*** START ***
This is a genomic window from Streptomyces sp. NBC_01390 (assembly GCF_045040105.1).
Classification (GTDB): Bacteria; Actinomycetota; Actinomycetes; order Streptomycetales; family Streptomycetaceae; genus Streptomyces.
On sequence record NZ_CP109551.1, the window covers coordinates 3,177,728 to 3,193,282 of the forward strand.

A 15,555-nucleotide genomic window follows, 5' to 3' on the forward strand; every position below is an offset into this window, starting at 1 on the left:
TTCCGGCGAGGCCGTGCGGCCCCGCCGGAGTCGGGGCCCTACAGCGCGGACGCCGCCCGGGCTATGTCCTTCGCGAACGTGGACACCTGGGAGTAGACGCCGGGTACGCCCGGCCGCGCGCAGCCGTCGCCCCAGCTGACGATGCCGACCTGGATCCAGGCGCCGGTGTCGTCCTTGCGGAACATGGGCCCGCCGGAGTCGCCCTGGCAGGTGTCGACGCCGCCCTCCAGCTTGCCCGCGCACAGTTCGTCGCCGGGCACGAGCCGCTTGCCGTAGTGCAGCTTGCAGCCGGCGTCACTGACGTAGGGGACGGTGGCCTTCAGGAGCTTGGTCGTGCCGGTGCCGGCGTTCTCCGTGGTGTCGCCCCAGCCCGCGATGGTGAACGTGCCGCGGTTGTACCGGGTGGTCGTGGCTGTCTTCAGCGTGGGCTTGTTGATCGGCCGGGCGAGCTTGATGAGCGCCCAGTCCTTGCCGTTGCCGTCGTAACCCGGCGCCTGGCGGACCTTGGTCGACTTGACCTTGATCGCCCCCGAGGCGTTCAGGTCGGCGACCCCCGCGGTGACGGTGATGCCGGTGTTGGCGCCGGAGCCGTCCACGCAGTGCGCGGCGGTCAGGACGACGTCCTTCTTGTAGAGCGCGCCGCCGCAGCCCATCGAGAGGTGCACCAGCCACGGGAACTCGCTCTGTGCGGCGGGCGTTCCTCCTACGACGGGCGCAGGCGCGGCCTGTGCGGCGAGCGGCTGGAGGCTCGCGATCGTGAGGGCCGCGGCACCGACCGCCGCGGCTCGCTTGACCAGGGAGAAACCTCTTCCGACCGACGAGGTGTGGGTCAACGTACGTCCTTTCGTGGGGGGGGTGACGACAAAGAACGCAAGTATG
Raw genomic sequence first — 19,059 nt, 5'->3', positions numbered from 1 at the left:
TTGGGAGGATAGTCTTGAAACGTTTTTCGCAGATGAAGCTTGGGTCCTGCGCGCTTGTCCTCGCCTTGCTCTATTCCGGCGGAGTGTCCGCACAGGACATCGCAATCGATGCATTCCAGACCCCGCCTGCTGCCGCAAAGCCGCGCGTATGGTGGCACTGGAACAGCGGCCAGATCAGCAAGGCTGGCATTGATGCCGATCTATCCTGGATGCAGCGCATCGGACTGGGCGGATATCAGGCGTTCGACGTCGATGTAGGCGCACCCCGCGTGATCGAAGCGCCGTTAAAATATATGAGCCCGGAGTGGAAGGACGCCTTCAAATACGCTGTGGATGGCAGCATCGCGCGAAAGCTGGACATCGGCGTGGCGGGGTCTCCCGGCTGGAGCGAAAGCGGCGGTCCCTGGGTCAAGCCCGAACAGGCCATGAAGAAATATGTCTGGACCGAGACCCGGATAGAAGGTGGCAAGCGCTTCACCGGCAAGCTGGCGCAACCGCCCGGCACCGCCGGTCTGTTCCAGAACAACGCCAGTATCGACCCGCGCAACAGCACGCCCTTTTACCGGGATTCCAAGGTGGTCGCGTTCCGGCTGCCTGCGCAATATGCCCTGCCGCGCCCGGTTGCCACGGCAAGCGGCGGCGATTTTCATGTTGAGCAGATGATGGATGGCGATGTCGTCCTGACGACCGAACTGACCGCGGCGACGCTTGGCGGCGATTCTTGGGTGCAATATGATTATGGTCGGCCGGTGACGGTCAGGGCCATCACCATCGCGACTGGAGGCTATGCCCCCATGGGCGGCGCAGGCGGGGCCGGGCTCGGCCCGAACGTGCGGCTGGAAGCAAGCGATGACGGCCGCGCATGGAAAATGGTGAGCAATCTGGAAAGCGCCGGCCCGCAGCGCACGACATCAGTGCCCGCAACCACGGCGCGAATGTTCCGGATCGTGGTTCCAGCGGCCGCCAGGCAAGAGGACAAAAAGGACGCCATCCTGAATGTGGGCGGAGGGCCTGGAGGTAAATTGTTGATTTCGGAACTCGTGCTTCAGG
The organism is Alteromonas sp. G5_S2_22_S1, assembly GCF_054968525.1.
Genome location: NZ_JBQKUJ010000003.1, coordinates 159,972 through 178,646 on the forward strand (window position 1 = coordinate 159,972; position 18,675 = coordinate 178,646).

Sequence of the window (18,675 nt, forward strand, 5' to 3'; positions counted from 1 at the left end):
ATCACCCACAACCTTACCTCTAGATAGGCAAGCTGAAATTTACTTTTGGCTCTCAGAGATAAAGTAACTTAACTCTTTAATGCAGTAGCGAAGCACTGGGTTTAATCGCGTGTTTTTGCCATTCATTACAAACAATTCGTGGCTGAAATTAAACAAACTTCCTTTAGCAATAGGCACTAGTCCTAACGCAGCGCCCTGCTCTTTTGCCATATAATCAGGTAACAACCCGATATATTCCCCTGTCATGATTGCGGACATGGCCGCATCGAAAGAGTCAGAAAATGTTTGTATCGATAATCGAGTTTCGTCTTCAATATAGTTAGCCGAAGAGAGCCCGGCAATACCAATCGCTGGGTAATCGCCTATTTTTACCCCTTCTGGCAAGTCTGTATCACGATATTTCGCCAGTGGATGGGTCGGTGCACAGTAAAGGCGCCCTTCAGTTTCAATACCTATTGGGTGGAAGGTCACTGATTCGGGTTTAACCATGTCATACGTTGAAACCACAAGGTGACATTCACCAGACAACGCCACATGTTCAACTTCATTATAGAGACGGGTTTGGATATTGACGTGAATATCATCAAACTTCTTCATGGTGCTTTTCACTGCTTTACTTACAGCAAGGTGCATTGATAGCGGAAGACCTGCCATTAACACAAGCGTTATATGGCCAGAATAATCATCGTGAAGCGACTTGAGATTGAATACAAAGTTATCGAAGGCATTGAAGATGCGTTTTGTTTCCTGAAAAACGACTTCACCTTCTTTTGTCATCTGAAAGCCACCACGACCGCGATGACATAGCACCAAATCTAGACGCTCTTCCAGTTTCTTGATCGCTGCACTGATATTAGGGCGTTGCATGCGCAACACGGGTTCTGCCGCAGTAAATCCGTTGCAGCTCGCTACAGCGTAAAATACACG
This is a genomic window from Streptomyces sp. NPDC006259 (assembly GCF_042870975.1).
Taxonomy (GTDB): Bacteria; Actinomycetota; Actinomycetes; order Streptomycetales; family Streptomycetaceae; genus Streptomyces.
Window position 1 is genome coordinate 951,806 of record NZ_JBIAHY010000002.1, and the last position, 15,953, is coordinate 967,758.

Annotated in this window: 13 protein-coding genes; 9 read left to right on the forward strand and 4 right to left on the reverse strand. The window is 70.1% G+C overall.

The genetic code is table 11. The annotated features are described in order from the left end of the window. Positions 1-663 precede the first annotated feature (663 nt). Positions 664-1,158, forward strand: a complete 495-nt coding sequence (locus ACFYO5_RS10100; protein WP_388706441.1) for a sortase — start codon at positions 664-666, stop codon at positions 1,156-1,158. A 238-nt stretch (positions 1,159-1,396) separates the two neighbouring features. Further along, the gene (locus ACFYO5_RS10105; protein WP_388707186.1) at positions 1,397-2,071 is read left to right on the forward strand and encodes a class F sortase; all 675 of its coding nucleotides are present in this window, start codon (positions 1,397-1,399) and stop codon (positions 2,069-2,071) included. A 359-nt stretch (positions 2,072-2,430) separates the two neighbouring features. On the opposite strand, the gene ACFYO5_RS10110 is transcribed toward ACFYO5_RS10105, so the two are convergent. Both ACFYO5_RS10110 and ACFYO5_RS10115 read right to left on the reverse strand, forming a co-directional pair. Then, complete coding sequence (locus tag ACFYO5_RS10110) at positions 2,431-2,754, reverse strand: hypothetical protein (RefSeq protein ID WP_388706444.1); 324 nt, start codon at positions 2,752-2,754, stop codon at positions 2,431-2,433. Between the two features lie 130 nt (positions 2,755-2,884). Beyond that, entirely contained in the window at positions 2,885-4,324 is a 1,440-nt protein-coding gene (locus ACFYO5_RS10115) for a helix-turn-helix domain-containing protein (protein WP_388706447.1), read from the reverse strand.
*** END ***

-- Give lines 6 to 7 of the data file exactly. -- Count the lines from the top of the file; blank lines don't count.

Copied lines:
Raw genomic sequence first — 19,059 nt, 5'->3', positions numbered from 1 at the left:
TTGGGAGGATAGTCTTGAAACGTTTTTCGCAGATGAAGCTTGGGTCCTGCGCGCTTGTCCTCGCCTTGCTCTATTCCGGCGGAGTGTCCGCACAGGACATCGCAATCGATGCATTCCAGACCCCGCCTGCTGCCGCAAAGCCGCGCGTATGGTGGCACTGGAACAGCGGCCAGATCAGCAAGGCTGGCATTGATGCCGATCTATCCTGGATGCAGCGCATCGGACTGGGCGGATATCAGGCGTTCGACGTCGATGTAGGCGCACCCCGCGTGATCGAAGCGCCGTTAAAATATATGAGCCCGGAGTGGAAGGACGCCTTCAAATACGCTGTGGATGGCAGCATCGCGCGAAAGCTGGACATCGGCGTGGCGGGGTCTCCCGGCTGGAGCGAAAGCGGCGGTCCCTGGGTCAAGCCCGAACAGGCCATGAAGAAATATGTCTGGACCGAGACCCGGATAGAAGGTGGCAAGCGCTTCACCGGCAAGCTGGCGCAACCGCCCGGCACCGCCGGTCTGTTCCAGAACAACGCCAGTATCGACCCGCGCAACAGCACGCCCTTTTACCGGGATTCCAAGGTGGTCGCGTTCCGGCTGCCTGCGCAATATGCCCTGCCGCGCCCGGTTGCCACGGCAAGCGGCGGCGATTTTCATGTTGAGCAGATGATGGATGGCGATGTCGTCCTGACGACCGAACTGACCGCGGCGACGCTTGGCGGCGATTCTTGGGTGCAATATGATTATGGTCGGCCGGTGACGGTCAGGGCCATCACCATCGCGACTGGAGGCTATGCCCCCATGGGCGGCGCAGGCGGGGCCGGGCTCGGCCCGAACGTGCGGCTGGAAGCAAGCGATGACGGCCGCGCATGGAAAATGGTGAGCAATCTGGAAAGCGCCGGCCCGCAGCGCACGACATCAGTGCCCGCAACCACGGCGCGAATGTTCCGGATCGTGGTTCCAGCGGCCGCCAGGCAAGAGGACAAAAAGGACGCCATCCTGAATGTGGGCGGAGGGCCTGGAGGTAAATTGTTGATTTCGGAACTCGTGCTTCAGG